help with camping
I'm thinking of coming up this Fri Sat Sun, was wondering if you could get 30' bumper pull rv into cataloochee? was up there a couple yrs ago tent camping and remember the road being tight. this time I'm bringing my wife and eight year old duaghter. We want to get away from the crowds but I want my daughter to be able to roam a little, and my wife to be able to hike safely. I must be able to fish from campsite. Any suggestions???? I have camped and hiked alot and never feared the outdoors, but you all are getting me a little worried for daughter with all this bear talk...any real concerns??
Forget about the bear scare. That is really a very minor problem. However.... getting a 30ft. camper up that mountain and down into Cataloochee Cove may be a bear of a different story. That is a pretty tight road and I hope you can handle that vehicle real well. I believe that I would get in touch with Park Headquarters and talk with them about how practical that might be, or at least see if you can find someone who has done that before. There are very few turnouts or turnarounds while you're on that gravel road section. Be safe and check this out.
I looked on the gsmnp web site for someone to call. The best i could come up with was an email address that said it would take a week or more to answer. another concern was weather or not there would be anything available since its a holiday week end. My wife would kill me if I drove her up that road,only to turn around because they were full....Guess it would be the best place to die just not the best way!!!!!!
I took a look at the frontcountry camping page just now, and it isn't looking good:
It doesn't say, but since there's no link to make a reservation, it would seem that Cataloochee is unavailable. I took a look at a couple of the other sites that have some spots (Cosby, Elkmont), and it looks like only Friday is available.
I second Hugh's comments on the road into Cataloochee...I take my time going in there, and I'm driving a car. There's a lot of blind curves until you reach pavement inside the park. It's tough to find spots on a holiday weekend - I priced hotel rooms in Maggie Valley, and they're either booked, or the rooms that are available are scalper's prices...big time price gouging - a room that would normally go for about $70 going for $126.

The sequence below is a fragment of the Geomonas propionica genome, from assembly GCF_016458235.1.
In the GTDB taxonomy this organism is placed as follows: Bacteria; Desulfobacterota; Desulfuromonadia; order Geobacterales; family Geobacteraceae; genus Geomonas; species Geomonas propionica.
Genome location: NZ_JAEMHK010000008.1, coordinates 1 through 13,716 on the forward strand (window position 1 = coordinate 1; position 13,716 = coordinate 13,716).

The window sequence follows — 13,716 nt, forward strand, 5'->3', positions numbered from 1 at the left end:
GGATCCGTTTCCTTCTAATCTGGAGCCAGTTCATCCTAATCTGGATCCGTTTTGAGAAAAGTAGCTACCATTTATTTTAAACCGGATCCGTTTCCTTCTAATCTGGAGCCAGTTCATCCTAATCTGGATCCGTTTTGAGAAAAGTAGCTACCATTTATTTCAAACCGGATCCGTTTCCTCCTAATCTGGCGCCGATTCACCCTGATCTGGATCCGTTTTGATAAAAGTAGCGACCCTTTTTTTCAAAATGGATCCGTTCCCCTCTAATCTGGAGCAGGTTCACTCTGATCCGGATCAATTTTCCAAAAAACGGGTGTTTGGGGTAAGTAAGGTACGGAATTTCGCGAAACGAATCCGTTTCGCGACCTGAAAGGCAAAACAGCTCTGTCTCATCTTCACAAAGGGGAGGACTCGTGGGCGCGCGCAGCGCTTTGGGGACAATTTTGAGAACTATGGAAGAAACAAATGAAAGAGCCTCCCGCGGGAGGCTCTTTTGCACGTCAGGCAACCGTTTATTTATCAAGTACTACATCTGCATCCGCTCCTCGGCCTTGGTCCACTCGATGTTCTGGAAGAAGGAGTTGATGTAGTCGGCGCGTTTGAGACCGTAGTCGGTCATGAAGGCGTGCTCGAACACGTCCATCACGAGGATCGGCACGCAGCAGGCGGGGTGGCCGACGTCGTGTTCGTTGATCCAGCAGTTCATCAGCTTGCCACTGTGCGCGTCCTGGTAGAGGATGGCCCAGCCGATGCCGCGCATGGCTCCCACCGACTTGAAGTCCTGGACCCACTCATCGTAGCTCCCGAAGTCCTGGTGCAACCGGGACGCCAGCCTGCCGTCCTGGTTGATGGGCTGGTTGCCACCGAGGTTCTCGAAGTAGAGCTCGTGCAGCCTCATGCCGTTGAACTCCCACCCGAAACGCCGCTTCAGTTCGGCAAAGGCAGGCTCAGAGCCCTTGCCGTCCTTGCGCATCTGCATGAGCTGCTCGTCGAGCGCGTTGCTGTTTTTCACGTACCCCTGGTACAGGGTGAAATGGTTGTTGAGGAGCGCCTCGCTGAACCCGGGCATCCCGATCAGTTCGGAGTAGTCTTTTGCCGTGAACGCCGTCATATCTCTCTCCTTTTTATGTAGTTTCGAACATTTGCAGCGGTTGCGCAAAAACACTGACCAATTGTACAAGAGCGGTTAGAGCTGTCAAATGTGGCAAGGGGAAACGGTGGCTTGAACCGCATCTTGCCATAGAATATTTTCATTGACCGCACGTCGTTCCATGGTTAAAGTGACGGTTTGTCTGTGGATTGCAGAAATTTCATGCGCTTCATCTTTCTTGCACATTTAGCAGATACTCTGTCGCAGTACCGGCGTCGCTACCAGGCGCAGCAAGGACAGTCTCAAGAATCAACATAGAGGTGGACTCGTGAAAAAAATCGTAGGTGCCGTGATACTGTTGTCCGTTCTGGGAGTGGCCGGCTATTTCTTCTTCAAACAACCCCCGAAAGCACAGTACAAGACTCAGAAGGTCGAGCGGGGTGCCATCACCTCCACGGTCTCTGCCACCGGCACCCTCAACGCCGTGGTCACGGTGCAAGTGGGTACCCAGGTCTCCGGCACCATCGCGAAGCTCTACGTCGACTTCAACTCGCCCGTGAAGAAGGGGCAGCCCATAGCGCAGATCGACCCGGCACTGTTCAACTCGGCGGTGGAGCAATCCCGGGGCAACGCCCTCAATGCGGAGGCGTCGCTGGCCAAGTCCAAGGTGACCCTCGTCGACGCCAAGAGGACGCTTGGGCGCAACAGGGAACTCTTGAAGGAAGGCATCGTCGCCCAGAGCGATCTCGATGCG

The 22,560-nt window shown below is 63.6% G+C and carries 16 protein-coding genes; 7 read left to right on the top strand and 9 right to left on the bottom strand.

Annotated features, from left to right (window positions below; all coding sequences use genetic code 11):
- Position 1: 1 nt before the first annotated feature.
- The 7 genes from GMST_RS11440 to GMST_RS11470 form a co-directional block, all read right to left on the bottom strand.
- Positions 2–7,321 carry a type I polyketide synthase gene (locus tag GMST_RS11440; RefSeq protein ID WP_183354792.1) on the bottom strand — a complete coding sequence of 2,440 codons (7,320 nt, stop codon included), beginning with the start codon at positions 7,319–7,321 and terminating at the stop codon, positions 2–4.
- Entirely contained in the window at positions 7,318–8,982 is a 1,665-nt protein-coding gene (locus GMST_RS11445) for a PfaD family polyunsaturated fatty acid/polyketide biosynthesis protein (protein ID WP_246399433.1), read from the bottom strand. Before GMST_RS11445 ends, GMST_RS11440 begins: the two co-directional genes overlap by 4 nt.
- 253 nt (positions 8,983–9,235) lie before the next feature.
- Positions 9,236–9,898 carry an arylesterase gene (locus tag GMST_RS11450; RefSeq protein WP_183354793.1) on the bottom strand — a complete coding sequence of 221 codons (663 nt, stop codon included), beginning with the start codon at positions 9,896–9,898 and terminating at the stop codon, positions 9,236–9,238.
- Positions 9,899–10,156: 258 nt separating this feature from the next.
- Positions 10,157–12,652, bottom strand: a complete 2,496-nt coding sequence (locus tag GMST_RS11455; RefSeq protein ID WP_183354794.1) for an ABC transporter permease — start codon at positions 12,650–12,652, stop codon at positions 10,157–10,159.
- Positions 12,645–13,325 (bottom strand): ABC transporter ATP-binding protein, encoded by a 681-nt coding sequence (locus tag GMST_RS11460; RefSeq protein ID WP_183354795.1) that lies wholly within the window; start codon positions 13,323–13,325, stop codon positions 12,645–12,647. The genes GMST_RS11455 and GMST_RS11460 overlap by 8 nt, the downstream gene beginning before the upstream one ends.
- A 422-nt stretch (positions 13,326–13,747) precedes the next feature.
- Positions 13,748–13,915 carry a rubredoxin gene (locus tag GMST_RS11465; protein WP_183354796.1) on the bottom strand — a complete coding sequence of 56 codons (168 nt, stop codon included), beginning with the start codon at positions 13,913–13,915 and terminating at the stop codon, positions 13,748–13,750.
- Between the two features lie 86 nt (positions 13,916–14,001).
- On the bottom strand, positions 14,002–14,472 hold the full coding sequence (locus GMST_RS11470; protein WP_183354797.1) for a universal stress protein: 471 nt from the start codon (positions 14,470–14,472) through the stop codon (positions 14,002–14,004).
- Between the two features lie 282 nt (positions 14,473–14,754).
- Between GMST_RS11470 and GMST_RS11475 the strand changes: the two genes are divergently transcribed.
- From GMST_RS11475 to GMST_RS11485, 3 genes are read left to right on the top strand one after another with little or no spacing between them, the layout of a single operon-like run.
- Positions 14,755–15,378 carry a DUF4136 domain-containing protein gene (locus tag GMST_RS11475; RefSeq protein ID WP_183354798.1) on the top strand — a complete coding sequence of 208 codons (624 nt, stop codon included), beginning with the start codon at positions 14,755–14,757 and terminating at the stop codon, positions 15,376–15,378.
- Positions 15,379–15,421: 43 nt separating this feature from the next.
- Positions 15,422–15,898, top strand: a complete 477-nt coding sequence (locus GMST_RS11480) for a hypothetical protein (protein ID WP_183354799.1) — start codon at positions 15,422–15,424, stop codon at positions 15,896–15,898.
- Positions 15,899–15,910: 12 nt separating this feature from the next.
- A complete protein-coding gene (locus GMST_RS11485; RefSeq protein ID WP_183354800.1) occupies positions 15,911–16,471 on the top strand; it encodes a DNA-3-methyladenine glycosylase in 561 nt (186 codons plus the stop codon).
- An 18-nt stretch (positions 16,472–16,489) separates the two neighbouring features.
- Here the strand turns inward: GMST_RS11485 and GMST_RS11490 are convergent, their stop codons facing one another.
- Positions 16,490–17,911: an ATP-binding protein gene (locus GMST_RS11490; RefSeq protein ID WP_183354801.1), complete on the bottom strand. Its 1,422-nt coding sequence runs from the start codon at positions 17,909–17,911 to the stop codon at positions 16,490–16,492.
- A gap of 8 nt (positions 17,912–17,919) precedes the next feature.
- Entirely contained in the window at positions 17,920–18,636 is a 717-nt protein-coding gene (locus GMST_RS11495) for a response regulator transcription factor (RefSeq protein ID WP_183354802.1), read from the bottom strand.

I'd maybe try Smokemont. For you, the Bradley Fork and Oconaluftee are right there, and you can be in Cherokee in just a few minutes to entertain the family.
Since Smokemont takes reservations, you wouldn't have to worry about getting there and not getting a campsite. The last time I was at Cataloochee - August of last year while school was still out - we got there on a Thursday, and I think it was slap full by that night. It definitely was by Friday night.
JSouth's link will get you to the Smokemont reservation page.
I live here close to Cataloochee and as beautiful as that area is I would suggest somewhere else. These next two weekends are some of the busiest of the year. Not to mention that the water levels are at a 60 year low. It is raining and more rain is to come, but I would hate for you to pull that RV all the way in and not be able to find a place to park it. Best of luck in wherever you end up, the water levels and temperatures should be very cooperative this weekend.
thanks for the help after thinking about it we decided to stay at Smokemont,but they like every other camp spot in the park were booked up. We got a spot at Indian Creek Campground in Cherokee. Not exactly as remote as we wanted,but we'll still be there. I have never spent any time on that side of the park or in that area at all. The lady I talked to said they stock the creek at the camp ground,how will that be for fly fishing and where in the park would be a good area near by to go???
If you're going to be in Cherokee, there are a bunch of places you can fish. You can fish the Enterprise Waters in the reservation; for that, you'll need to buy a permit in Cherokee - a N.C. license won't work on the reservation...these waters are heavily stocked, including some very big fish. If you would prefer the wild fish of the park, you'll need either a Tennessee or N.C. license - I would personally recommend the N.C. license...you can buy it online, and print out the receipt as a temporary (they mail you your permanent one). From Cherokee, you can head directly into the park on U.S. 441 and fish all along the Oconoluftee alongside the road. You can also go into the Smokemont area and hit Bradley Fork. However, the stream I would recommend the most is Straight Fork; it is a bit of a drive to get to, but worth it - you have a realistic chance of getting all three species in one day. To reach Straight Fork, you have to get on Big Cove road in Cherokee, and head through the reservation, past the tribal fish hatchery, and then into the park on a gravel road that is, for the most part, in fair shape. You can fish all along the road - from the park boundary upstream for a few miles is your best shot at a brown. Further upstream, brookies start to show up, and by the time you get to the bridge crossing (about 6 miles in), that's pretty much all you'll catch.
You also aren't very far from Bryson City, and Deep Creek and Noland Creek. I've never fished there, but I know the lower stretches of Deep Creek will be packed with tubers this weekend.